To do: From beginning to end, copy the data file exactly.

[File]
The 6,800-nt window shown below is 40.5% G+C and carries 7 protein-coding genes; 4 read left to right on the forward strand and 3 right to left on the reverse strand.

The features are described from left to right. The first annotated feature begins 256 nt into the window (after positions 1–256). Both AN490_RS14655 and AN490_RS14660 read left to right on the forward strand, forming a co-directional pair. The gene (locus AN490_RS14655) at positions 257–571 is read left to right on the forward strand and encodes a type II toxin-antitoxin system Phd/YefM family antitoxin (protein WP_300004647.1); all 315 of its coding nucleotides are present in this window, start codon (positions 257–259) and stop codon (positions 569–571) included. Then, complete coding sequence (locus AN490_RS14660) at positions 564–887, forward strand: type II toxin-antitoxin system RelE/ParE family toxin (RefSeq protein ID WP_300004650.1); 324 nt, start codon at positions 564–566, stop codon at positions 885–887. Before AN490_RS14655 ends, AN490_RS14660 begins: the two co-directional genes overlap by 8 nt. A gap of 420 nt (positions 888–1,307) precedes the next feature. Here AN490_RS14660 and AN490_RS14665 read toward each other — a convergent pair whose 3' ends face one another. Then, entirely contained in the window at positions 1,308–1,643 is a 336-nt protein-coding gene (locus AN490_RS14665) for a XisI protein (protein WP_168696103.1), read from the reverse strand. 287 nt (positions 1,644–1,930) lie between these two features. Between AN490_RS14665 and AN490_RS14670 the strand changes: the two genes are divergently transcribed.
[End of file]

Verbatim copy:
The 6,800-nt window shown below is 40.5% G+C and carries 7 protein-coding genes; 4 read left to right on the forward strand and 3 right to left on the reverse strand.

The features are described from left to right. The first annotated feature begins 256 nt into the window (after positions 1–256). Both AN490_RS14655 and AN490_RS14660 read left to right on the forward strand, forming a co-directional pair. The gene (locus AN490_RS14655) at positions 257–571 is read left to right on the forward strand and encodes a type II toxin-antitoxin system Phd/YefM family antitoxin (protein WP_300004647.1); all 315 of its coding nucleotides are present in this window, start codon (positions 257–259) and stop codon (positions 569–571) included. Then, complete coding sequence (locus AN490_RS14660) at positions 564–887, forward strand: type II toxin-antitoxin system RelE/ParE family toxin (RefSeq protein ID WP_300004650.1); 324 nt, start codon at positions 564–566, stop codon at positions 885–887. Before AN490_RS14655 ends, AN490_RS14660 begins: the two co-directional genes overlap by 8 nt. A gap of 420 nt (positions 888–1,307) precedes the next feature. Here AN490_RS14660 and AN490_RS14665 read toward each other — a convergent pair whose 3' ends face one another. Then, entirely contained in the window at positions 1,308–1,643 is a 336-nt protein-coding gene (locus AN490_RS14665) for a XisI protein (protein WP_168696103.1), read from the reverse strand. 287 nt (positions 1,644–1,930) lie between these two features. Between AN490_RS14665 and AN490_RS14670 the strand changes: the two genes are divergently transcribed.